You say she loves him all-inclusive, but in this episode, she goes from amused to disapproving at a certain point. What is the line for her that that story crosses?
That’s the big question, and I think it’s the big question for every character in this world, and it’s a continuation of season one. It’s, “Where are these lines in the sand, moral versus immoral? And how far can you color outside of the lines before it’s an issue?” So she does draw a line in the sand in that episode, you’re right. There’s a strange result. There’s a negotiation between two people who love each other that has very specific language. She’s not saying, “I won’t do these things,” and she’s not telling him, “You can’t.” She says, “I don’t want to hear about it,” which is tragic in its own way. We feel that sacrifice of intimacy, like, “What do you mean you guys won’t tell each other everything now? That’s what you guys do.” So what does that mean? But like you said, we just saw her pull off a con with him and enjoy it. So I’m not going to spoil anything, but it’s a good question that you’re asking, because it’s an exploration that she is being forced to look at. Where is this line? Does it move? Does it change depending on the circumstances? I don’t know.
I know this is a show that sticks to the script, but it feels like the scripts and the show have an almost perpetual ability to be played as either dramatic or comedic, through performance and interpretation of the exact same scripts. How much variation do you guys get to give to play different tones of scenes, even within the rigid scripts?
We get a lot of room. It’s hard to describe. It mathematically doesn’t make sense that people that are this specific and meticulous in the craft of the story as far as every word and the punctuation and their scripts read like beautiful novels — there’s a lot of tone and narrative texts in our scripts. It’s not just dialogue; it’s descriptions of scenes and thoughts and ideas and symbolism and all of that — and then you get there and Arthur Albert’s shooting it and our incredible props people and Jennifer Bryan’s costumes and the scenic design and the production design, it is very meticulously crafted, down to the thumb-tacks and the pens and the newspapers — they love that our fans are so passionate and intelligent that they will freeze-frame things and read the license that comes out of someone’s wallet or read the newspaper in the background on a desk — and yet you get there and you still somehow have freedom. In this awesome, incredible, perfect playground, you then are given the freedom to, like you said, play with exactly where the scene goes. Unlike a lot of television, we do eight- and 10-page dialogue scenes, and the camera holds on people. You’re allowed to play pauses. You’re allowed to breathe in a scene. You’re allowed to end a scene on a physical beat or a small, tiny gesture instead of a punchline or a dramatic button. They’re very real, and they have very winding paths, and they take you in different directions, and we are allowed to explore all of that. We have tremendous directors, and then whoever wrote the episode comes down to Albuquerque and is on stage for that. You always feel like someone’s at the helm. It’s not willy-nilly. But it’s an incredible feeling when you show up to the set as an actor, that you are equally respected and asked to bring something to the sandbox. We explore at all.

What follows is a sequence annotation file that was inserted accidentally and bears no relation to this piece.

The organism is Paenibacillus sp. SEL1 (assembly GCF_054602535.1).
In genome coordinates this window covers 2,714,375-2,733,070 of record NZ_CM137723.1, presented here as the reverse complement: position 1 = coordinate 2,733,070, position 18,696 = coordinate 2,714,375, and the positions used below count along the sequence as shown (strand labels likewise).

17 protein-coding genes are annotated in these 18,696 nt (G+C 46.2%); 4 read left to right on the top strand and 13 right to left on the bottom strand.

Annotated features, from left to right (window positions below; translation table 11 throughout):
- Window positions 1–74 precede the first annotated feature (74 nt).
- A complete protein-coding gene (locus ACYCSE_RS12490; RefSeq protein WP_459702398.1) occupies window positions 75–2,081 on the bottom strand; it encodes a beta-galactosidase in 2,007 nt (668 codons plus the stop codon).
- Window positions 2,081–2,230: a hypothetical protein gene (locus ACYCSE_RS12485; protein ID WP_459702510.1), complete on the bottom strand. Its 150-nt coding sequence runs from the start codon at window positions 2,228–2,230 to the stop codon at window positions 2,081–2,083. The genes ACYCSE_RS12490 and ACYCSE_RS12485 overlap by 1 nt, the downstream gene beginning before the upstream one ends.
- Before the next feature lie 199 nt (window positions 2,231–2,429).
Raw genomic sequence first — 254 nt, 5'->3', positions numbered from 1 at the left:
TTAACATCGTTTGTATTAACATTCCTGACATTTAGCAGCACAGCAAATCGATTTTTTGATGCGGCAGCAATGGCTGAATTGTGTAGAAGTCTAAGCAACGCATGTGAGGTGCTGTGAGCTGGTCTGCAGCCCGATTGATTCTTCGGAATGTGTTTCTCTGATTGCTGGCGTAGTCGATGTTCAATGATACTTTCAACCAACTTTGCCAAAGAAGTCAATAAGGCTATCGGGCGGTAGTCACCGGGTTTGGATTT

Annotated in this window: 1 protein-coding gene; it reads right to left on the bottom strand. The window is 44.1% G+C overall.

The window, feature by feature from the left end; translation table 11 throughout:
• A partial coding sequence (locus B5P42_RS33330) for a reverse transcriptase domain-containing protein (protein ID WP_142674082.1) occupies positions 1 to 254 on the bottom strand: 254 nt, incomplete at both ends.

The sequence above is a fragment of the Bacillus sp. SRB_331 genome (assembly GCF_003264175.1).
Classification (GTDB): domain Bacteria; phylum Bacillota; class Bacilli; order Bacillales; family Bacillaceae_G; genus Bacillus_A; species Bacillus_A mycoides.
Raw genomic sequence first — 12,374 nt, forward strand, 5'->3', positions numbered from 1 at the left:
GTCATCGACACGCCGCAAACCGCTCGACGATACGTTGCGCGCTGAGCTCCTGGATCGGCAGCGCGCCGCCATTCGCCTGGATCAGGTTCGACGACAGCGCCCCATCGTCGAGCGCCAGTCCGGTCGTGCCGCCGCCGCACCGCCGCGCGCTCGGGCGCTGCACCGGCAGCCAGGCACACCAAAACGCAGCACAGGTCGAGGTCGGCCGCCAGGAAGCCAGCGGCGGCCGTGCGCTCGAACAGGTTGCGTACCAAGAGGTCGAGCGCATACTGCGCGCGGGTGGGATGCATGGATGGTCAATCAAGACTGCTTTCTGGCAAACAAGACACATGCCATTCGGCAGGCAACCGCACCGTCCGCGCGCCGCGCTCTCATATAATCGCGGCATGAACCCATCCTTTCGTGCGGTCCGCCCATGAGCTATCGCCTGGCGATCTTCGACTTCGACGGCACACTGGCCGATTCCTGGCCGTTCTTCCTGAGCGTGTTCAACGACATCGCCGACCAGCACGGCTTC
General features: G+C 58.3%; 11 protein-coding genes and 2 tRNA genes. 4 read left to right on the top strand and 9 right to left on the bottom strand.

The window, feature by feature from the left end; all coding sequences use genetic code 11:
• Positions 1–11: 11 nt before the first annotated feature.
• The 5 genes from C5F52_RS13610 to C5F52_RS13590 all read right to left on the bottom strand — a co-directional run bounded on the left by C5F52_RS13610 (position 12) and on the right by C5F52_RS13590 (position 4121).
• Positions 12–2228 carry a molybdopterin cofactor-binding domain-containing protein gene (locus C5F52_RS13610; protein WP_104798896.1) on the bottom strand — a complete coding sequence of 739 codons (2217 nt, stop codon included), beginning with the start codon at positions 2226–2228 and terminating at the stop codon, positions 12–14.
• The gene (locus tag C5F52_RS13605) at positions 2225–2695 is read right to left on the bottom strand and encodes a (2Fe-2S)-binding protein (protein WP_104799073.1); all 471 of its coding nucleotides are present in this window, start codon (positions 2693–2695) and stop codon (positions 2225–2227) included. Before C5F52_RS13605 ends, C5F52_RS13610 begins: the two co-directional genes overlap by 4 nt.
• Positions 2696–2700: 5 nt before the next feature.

Given that the Breaking Bad story and universe is at the end of this, do you give any consideration at all to where you hope Kim is by the time we get to the events of Breaking Bad?
I’m absolutely at peace, and that’s saying something in this business, as crazy as it can be for an actor. I’m absolutely at peace that Vince and Peter are going to tell the absolute best story that they can and everything will be as it should be. That being said, I do root for Jimmy and Kim, because I believe in how authentically they love each other in the way that they do. They have a bond that I find very authentic and interesting and layered that I love and I want to protect. I think that Vince and Peter and the other writers did themselves and the fans this great service, it’s just so cool that they gave themselves this bending timeline where you can go past the Breaking Bad years, as we already saw with Gene, and you then come back into the prequel years, and then you could go during the Breaking Bad years. So instead of it being this countdown of the five or six years leading up to when Breaking Bad starts, it could go all over the place, and you could even have a Rashomon effect, where there are things that occurred during the Breaking Bad years that you didn’t see, a different angle, the counterpart to scenes with other things going on. I root for Chuck still being around. I root for Hamlin still being around. The way you saw Saul in Breaking Bad was very specific to circumstance. We never saw him go home or hang out with his friends. Where was he going? Where were these other people? Certainly they could be absent, and that’s a driving force in the story, but they could also be a driving force by being present in his life, and none of us have any idea where it’s going to go. It’s all open to us as well. You don’t know, but you feel like you’re in very good hands with these writers, and you just wait for the ride.
Better Call Saul airs Mondays at 10 p.m. on AMC.
Sign up for THR news straight to your inbox every day
The Late Late Show
The Fien Print
William Jackson Harper